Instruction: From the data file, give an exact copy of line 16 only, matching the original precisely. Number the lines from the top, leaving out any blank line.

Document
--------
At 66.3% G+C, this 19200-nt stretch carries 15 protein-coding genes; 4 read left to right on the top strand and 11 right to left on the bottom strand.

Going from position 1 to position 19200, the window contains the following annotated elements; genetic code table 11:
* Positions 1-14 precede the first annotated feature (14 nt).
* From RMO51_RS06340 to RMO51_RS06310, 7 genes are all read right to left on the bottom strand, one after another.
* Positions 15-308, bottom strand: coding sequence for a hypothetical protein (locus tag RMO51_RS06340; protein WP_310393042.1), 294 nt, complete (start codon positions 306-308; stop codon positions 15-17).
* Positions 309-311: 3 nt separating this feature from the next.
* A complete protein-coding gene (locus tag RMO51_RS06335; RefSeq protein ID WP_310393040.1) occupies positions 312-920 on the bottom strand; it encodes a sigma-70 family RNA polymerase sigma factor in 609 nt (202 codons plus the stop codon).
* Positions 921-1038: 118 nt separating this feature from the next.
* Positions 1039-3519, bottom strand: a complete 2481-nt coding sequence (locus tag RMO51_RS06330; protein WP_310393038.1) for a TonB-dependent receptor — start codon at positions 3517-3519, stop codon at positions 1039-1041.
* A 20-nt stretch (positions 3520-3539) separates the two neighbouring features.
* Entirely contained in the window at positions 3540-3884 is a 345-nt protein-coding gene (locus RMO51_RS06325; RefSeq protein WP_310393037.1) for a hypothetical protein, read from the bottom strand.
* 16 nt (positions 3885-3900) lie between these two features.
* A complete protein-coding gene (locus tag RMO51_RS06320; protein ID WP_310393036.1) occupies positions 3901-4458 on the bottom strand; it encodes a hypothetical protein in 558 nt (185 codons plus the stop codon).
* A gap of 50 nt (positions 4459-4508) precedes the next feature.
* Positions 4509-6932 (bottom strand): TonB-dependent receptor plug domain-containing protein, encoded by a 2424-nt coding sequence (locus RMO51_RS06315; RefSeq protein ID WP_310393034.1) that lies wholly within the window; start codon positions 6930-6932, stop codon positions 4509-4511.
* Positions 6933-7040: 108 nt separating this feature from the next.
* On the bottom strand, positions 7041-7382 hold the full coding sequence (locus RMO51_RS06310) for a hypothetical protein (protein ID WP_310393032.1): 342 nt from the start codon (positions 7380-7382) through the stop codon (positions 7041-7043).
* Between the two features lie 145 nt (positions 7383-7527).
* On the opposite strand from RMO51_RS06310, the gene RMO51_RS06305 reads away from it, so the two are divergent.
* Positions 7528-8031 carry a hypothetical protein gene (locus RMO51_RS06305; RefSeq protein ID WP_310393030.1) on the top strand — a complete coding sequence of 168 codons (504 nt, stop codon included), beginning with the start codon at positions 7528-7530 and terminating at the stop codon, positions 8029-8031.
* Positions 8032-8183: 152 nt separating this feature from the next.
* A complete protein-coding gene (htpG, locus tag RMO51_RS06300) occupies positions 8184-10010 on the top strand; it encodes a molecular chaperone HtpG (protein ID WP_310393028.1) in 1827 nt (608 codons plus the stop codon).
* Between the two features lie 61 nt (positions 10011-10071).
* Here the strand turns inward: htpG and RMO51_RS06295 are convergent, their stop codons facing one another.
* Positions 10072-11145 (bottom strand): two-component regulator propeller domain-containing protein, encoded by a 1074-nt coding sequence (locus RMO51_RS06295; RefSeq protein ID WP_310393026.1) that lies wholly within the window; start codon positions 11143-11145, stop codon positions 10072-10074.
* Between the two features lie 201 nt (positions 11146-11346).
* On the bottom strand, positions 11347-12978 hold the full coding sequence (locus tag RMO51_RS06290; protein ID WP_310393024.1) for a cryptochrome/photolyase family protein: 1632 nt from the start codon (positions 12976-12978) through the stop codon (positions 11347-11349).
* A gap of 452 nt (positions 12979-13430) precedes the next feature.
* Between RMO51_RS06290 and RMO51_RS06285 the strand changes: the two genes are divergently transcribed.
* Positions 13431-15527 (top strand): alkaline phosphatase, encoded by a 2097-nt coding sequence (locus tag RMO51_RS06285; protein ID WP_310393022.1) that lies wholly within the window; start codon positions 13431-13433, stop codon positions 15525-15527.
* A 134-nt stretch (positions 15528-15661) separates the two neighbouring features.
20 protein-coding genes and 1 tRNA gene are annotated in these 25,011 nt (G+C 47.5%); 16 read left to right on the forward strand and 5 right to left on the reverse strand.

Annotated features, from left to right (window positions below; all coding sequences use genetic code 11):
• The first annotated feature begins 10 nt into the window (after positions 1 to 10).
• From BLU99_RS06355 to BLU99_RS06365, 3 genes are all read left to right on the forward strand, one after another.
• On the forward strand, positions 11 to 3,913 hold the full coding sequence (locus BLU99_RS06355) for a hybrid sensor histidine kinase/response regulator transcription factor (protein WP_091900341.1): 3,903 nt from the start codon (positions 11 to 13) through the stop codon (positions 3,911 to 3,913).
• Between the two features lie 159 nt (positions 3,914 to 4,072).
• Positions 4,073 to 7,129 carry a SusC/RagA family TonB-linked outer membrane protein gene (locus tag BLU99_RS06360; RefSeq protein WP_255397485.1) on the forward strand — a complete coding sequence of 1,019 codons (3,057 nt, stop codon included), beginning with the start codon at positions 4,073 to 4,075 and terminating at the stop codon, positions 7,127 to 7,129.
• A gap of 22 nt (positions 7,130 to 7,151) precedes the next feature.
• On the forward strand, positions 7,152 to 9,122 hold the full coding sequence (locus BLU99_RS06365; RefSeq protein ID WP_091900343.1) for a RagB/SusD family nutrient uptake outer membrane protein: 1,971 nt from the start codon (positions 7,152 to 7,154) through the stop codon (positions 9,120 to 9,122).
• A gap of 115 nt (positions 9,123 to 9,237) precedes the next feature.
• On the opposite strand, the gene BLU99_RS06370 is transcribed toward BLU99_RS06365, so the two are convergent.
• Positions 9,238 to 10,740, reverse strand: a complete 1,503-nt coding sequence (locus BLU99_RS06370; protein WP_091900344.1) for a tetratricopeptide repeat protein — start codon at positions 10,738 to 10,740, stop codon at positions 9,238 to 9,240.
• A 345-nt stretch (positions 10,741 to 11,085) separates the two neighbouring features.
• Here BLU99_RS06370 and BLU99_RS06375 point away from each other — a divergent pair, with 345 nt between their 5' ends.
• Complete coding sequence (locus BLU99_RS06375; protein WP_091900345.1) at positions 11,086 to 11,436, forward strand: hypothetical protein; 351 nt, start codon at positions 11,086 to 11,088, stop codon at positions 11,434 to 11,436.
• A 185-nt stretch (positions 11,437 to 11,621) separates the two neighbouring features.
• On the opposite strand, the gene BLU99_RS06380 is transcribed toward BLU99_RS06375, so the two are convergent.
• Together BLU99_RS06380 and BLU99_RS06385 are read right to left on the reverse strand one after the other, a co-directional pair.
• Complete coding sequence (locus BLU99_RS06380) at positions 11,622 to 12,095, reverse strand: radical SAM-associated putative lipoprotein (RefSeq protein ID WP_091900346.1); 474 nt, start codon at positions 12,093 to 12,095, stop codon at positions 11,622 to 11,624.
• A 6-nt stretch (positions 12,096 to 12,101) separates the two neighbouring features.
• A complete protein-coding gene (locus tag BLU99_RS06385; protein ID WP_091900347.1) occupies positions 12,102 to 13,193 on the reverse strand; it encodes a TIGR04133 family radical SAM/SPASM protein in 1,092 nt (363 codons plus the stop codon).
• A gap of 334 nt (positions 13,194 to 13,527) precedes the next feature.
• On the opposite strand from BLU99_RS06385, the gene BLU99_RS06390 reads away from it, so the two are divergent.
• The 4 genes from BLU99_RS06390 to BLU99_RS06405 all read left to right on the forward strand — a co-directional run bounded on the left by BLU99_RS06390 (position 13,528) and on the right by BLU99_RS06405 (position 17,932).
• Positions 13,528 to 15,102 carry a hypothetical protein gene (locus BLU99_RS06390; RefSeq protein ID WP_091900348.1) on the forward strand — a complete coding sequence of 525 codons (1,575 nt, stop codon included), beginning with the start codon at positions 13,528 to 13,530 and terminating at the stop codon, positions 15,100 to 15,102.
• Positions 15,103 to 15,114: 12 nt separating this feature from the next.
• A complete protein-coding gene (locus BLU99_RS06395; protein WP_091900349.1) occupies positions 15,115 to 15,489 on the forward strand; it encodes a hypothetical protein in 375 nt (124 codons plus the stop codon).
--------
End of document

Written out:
* Positions 6933-7040: 108 nt separating this feature from the next.